“Oh my God! Phyllis Hyman,” the fan, a black woman in a business pant suit gushed. “I know you hear this all the time but I adore your music,” she went on. Other people slowed their strides, aware that someone famous was in their midst but not exactly sure who. “Girl, it’s Phyllis Hyman, the best singer ever!” the woman exclaimed to a passer by. Hyman seemed bothered by the adulation and responded with the merest of acknowledgements, trying to brush her admirer off. I couldn’t help but think that Phyllis could have been warmer, said a thank-you and engaged her in a little conversation. When we left she turned to me and said, “She needs to check herself, running up on me like that.” By now I also got the feeling that Phyllis didn’t want me around her either. She’d barely said a word. But it wasn’t her aloofness that struck me on that cloudy Spring afternoon. It was that she seemed so out of it. Stoned, high, vacant. Something wasn’t right. The only time she seemed interested in anything around her was when she spotted jazz drummer Max Roach on the street. She introduced herself. Roach was polite but didn’t seem to know who she was. Then, bizarrely as we passed someone handing out flyers for a strip club with pictures of nude women, Phyllis took some, looked at them and put them in her pocket.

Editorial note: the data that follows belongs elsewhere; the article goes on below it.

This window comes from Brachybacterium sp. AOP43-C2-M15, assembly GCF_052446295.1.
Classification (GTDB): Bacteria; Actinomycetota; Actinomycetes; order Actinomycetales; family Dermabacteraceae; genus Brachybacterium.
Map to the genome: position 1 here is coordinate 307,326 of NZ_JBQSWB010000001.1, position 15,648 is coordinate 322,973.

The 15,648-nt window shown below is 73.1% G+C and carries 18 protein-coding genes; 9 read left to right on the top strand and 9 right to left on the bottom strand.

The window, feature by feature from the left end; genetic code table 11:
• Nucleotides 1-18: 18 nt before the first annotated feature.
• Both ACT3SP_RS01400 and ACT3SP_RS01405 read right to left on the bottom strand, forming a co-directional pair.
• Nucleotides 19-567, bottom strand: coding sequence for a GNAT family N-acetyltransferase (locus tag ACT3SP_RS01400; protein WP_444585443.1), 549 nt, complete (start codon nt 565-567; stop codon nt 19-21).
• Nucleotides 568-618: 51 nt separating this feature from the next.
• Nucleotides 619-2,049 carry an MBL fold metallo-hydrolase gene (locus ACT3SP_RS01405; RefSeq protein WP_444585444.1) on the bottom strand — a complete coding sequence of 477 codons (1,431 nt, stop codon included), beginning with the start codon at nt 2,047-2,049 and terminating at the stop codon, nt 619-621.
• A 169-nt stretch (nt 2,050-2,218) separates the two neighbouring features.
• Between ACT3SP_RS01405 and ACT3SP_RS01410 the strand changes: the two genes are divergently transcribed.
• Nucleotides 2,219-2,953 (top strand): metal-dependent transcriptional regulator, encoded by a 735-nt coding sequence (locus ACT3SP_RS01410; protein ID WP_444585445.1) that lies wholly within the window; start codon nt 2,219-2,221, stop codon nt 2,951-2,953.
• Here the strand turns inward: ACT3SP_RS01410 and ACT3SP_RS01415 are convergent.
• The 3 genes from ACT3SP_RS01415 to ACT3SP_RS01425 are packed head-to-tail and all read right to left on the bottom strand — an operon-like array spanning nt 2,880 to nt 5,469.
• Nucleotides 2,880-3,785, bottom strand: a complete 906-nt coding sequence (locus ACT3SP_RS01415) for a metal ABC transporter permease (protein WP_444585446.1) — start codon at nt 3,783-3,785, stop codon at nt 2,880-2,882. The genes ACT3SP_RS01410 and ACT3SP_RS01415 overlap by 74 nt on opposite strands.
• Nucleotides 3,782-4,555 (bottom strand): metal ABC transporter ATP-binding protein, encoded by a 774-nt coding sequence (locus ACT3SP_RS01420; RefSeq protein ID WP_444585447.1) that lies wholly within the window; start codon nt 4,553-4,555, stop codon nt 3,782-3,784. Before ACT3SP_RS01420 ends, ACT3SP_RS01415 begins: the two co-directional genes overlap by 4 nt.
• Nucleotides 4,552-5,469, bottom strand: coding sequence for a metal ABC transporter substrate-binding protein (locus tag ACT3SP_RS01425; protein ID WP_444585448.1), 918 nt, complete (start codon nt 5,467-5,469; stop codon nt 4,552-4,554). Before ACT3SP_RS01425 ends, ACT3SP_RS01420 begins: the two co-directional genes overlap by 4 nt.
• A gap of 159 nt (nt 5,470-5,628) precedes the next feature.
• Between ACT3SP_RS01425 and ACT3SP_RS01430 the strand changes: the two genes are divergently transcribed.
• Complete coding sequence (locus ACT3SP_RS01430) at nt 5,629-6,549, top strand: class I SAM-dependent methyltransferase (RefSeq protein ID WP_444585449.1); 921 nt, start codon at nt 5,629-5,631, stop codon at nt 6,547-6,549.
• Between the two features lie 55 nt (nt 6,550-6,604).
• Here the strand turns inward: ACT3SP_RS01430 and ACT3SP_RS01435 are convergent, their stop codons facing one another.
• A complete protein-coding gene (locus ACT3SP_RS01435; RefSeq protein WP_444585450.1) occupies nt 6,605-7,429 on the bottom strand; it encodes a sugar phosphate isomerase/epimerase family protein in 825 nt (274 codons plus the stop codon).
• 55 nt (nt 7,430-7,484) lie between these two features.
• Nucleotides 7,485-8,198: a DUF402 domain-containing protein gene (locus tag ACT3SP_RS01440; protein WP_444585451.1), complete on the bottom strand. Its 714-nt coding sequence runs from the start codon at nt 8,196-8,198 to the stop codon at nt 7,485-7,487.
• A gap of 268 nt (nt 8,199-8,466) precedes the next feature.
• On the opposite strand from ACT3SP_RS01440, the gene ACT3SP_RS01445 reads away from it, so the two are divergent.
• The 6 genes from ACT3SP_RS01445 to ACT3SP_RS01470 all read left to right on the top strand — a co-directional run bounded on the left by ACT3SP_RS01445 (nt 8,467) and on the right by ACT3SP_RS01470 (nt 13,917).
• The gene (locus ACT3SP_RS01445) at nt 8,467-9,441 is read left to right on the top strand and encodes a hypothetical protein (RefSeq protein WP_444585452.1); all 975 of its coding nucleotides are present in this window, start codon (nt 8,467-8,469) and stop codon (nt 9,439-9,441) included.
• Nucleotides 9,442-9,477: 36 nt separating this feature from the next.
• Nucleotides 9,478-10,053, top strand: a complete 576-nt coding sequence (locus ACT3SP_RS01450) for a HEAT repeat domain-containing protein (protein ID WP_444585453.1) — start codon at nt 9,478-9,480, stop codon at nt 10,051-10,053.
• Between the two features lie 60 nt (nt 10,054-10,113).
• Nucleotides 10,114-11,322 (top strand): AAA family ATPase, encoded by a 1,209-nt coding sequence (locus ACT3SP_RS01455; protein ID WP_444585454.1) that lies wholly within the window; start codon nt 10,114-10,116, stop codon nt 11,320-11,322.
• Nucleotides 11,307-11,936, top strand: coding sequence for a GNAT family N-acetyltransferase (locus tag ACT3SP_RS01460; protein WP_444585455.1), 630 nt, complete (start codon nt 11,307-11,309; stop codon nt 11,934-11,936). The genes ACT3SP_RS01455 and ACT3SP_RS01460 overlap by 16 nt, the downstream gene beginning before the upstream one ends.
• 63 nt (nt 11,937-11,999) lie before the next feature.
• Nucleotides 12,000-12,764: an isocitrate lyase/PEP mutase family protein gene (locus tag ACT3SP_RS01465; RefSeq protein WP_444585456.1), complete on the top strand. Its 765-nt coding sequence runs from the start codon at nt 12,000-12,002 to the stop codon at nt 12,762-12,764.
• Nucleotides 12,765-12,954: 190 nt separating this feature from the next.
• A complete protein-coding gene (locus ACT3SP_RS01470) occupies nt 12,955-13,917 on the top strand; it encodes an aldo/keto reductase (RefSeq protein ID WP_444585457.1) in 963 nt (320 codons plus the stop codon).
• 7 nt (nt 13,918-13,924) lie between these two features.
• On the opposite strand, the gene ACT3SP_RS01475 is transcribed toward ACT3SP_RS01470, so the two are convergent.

I followed meekly behind her as we approached her apartment building. I felt like I was wearing a pair of too tight jeans on a scorching day at the beach. I wanted to get away from her so I could relax. But what could I say? We rode the elevator in silence to her apartment. It was small and messy with old style parquet floors. Phyllis went straight to the fridge taking out a gallon bottle of Coke, taking slugs without a glass. She then sat down on a bench in front of a wall of photos of her in her scintillating ’70’s and ’80’s prime, all disco gloss, legs, lips and hair. The contrast couldn’t have been more marked. She was swaying on the seat, overweight, slurring her words, her ample chest threatening to spill out. I didn’t know where to look.

“So I’m supposed to get you somethin’ eat something right?” she said, finally acknowledging me.
“Oh no, that’s ok. I ate something earlier,” I bluffed.